Here is a photo. Following it are some examples of how people might attribute it.
This is an ideal attribution
- Title? “Creative Commons 10th Birthday Celebration San Francisco”
- Author? “tvol” – linked to his profile page
- Source? “Creative Commons 10th Birthday Celebration San Francisco” – linked to original Flickr page
- License? “CC BY 2.0” – linked to license deed
This is a pretty good attribution
- Title? Title is not noted (it should be) but at least the source is linked.
- Author? “tvol”
- Source? “Photo” – linked to original Flickr page
- License? “CC BY” – linked to license deed
This is an incorrect attribution
- Title? Title is not noted.
- Author? Creative Commons is not the author of this photo.
- Source? No link to original photo.
- License? There is no mention of the license, much less a link to the license. “Creative Commons” is an organization.
This is a good attribution for material you modified slightly
- Title, Author, Source, and License are all noted
- Modification? “Desaturated from original”
This is a good attribution for material from which you created a derivative work
- Original Title, Author, Source, and License are all noted
- Derivative? “This work, “90fied”, is a derivative of…”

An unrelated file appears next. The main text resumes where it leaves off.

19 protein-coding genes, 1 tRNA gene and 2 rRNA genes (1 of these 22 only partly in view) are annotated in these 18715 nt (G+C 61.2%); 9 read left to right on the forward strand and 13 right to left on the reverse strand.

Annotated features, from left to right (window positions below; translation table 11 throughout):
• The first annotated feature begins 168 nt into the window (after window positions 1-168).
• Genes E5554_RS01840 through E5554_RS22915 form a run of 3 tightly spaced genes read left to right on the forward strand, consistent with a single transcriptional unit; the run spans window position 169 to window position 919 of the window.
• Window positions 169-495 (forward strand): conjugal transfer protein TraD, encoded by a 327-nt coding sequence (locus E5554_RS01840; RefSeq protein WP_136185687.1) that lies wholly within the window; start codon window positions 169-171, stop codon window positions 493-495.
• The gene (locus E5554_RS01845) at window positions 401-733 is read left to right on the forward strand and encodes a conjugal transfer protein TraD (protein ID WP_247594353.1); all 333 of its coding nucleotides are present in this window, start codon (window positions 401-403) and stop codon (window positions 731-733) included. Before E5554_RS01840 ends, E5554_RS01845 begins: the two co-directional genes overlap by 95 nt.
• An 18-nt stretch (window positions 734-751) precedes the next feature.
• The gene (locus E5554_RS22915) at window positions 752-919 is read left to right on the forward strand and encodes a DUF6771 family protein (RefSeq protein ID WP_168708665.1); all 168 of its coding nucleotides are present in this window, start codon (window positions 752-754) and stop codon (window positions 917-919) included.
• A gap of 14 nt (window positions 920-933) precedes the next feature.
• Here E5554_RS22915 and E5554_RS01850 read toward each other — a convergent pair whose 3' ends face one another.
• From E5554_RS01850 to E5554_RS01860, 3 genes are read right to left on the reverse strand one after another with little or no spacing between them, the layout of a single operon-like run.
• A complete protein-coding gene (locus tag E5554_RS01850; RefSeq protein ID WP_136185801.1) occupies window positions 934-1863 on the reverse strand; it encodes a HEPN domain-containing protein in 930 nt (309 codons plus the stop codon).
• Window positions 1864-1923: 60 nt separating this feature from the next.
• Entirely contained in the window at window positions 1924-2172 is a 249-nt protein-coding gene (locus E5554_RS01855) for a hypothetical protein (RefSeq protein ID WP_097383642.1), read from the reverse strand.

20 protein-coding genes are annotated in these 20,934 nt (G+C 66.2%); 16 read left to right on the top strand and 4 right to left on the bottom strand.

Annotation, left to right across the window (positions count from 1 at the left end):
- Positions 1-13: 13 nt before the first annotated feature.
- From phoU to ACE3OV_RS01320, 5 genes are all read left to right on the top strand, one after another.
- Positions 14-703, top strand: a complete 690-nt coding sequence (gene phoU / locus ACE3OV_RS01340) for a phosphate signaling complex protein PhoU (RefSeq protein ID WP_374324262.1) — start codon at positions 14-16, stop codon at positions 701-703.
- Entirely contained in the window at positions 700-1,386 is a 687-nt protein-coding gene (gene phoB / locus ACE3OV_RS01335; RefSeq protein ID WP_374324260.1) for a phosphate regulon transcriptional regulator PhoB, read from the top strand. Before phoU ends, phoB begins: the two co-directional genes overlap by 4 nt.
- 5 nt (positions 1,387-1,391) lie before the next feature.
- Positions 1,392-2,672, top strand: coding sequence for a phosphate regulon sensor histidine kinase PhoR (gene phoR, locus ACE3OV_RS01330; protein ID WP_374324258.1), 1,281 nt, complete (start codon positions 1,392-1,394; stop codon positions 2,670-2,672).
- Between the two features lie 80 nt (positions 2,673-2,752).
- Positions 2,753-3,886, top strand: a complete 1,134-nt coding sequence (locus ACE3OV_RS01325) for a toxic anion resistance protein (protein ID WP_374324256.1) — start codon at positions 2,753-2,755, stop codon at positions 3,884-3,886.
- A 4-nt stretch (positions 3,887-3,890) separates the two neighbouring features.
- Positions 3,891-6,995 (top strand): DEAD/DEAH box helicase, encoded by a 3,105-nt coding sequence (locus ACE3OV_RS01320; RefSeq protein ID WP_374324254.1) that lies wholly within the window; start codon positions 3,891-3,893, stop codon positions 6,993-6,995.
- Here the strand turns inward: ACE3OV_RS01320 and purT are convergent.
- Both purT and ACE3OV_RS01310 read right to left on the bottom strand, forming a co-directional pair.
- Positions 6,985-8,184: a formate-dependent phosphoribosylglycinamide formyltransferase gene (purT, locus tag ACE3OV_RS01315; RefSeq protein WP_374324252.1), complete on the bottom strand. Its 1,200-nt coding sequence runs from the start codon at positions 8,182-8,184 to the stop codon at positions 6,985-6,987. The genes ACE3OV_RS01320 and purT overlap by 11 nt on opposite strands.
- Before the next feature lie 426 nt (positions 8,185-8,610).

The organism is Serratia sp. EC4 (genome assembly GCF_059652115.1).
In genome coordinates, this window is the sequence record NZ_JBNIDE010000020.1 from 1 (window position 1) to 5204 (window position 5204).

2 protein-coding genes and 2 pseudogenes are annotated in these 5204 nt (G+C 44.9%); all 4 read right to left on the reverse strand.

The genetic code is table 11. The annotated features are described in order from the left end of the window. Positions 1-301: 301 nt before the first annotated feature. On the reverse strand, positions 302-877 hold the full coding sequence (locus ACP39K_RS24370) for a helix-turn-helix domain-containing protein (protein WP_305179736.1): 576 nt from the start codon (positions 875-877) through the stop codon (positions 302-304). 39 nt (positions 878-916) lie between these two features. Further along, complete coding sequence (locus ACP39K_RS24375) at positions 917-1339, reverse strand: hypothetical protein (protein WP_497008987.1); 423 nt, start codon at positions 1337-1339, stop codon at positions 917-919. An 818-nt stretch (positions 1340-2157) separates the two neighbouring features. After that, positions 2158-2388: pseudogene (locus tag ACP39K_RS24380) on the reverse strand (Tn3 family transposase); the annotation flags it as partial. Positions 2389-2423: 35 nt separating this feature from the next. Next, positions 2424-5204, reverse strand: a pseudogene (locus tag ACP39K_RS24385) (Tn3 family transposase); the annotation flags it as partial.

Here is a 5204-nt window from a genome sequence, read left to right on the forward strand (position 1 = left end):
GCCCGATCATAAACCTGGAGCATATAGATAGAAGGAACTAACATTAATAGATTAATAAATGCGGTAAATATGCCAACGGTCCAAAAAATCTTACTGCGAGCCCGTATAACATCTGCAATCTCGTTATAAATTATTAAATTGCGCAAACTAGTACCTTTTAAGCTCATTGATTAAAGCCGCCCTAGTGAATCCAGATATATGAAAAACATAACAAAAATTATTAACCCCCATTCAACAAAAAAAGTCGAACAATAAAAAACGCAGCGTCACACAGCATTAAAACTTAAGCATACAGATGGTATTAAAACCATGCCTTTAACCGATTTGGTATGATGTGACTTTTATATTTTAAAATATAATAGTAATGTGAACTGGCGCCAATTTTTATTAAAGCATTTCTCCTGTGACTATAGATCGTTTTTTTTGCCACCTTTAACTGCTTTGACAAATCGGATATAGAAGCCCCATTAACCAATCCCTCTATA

- New author of the derivative work is also noted
Note: If you’re at a point where you are licensing derivative works, go to Marking your work with a CC license.
This is a good attribution for material from multiple sources
- Title? Specific works are named, eg. “Box-and-whisker Plots”
- Author? Different authors noted for the different works.
- Source? Original materials are linked for each work
- License? The different licenses (Creative Commons Attribution for Collaborative Statistics and Creative Commons Attribution-Noncommercial-ShareAlike for the Khan Academy video) are spelled out and linked for each work
- Lastly, it is clear which attribution belongs to which work.
You can visit the Saylor.org Introduction to Statistics course page to see how they marked it up directly.